“Perhaps any attempt to summon up an image of nothing is self defeating. Even so, is thinkability a reliable test for possibility? Does the fact that we cannot imagine absolute nothingness – except, perhaps, in a state of dreamless sleep – mean that something or other must perforce exist? One must beware of falling into … the philosopher’s fallacy: a tendency to mistake a failure of the imagination for an insight into the way reality has to be.” (47)
It is truly an intriguing mental exercise to consider the possibility of a noniverse, a realm of total non-existence, because even empty space is something, for it has a temporal and cosmological relationship to the galaxies that fill the vast realm of our known universe.
In Holt’s investigation he interviews several well respected theologists, physicists, mathematicians, and of course philosophers to probe their minds for their answer to the question why is there something rather than nothing. The presentation of his investigation reads as a journalistic travelogue spanning across continents and meandering through the playground of the academic world’s best minds. Holt does spend a lot of time pondering the existence of God as either a truly sentient being, or simply as a model of ethical excellence, and although he is honest about his own atheism he does not belittle or set aside the significance of theological thought as both a foundation and a limitation towards the scope and capacity of human understanding. The following [abbreviated] passage is one of the best and most clearly stated ponderings about the potential or non-potential existence of God that I have read:
“[God] is by definition a maximally great being … his greatness – and therefore his existence – is stable across different possibilities. So if God exists in some possible world, he must exist in every possible world – including the actual world. In other words, if it is even possible that God exists, then it is necessary that he exists … So, if by parity of reasoning, there must be a possible world in which no-maximality is exemplified – that is, one in which maximal greatness is absent. But if God is absent from any possible world, he is absent from all possible worlds – in particular, he is absent from the actual world.” (116-117)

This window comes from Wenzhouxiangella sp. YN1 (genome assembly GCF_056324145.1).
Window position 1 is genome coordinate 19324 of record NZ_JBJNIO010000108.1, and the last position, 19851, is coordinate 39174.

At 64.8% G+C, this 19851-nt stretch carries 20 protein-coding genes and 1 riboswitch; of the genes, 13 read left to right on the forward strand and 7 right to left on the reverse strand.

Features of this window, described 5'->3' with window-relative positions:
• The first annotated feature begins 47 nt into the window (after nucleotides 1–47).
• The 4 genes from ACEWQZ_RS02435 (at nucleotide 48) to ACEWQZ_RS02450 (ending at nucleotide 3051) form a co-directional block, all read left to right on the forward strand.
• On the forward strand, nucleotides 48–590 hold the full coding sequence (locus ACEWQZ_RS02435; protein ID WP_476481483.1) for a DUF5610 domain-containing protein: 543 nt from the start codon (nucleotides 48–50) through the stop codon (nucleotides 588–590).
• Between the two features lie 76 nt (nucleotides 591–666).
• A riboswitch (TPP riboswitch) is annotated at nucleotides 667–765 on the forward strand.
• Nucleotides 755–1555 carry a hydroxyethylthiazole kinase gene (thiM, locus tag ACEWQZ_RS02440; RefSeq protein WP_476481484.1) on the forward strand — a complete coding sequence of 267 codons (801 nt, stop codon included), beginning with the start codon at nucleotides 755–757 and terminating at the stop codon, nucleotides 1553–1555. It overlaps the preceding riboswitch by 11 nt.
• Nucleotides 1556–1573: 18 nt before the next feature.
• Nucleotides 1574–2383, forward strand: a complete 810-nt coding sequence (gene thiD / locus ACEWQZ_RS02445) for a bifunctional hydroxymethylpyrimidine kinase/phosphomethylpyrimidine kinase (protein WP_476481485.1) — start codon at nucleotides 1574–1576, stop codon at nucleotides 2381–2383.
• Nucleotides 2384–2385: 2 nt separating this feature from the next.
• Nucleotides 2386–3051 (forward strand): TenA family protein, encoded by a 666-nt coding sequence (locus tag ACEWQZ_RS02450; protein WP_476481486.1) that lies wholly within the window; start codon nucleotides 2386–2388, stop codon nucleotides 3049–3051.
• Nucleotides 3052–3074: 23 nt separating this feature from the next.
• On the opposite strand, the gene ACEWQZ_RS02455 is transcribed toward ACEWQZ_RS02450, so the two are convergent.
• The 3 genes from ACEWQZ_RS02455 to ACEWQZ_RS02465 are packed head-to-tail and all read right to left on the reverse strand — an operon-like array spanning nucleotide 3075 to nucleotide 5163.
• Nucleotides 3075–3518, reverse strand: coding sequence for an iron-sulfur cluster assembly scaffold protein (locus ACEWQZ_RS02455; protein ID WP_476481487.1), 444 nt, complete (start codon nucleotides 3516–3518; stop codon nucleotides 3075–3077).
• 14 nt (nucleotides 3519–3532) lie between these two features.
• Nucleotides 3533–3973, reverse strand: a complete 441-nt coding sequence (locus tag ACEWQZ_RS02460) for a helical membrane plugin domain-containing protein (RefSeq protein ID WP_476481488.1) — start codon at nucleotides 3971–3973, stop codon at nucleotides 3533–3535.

The argument that Holt presents, a world that is absent of God is also an argument that leads down a path absent of meaning. The book is an intriguing read, but in the end, the question remains unanswered. Although Holt does present a proof that the existence of something rather than nothing is necessary and essential, this proof is less satisfying than simply looking at the existence of the reality in front of me. This leads me to ask, why in the world does this book exist? Well, Holt does provide a reflection that gives a human meaning to the existential inquiry he takes us on. His book ends with first a reflection on his dog’s death and then later his mother’s slow and painful decline and death. With his mother’s death, Holt is left alone with no family to connect him to the world that surround him. That emptiness is tantamount to the emptiness of nonexistence that he is interested in. Ultimately, the great philosophical and scientific inquiry that has driven mankind has its basis in our connection with one another.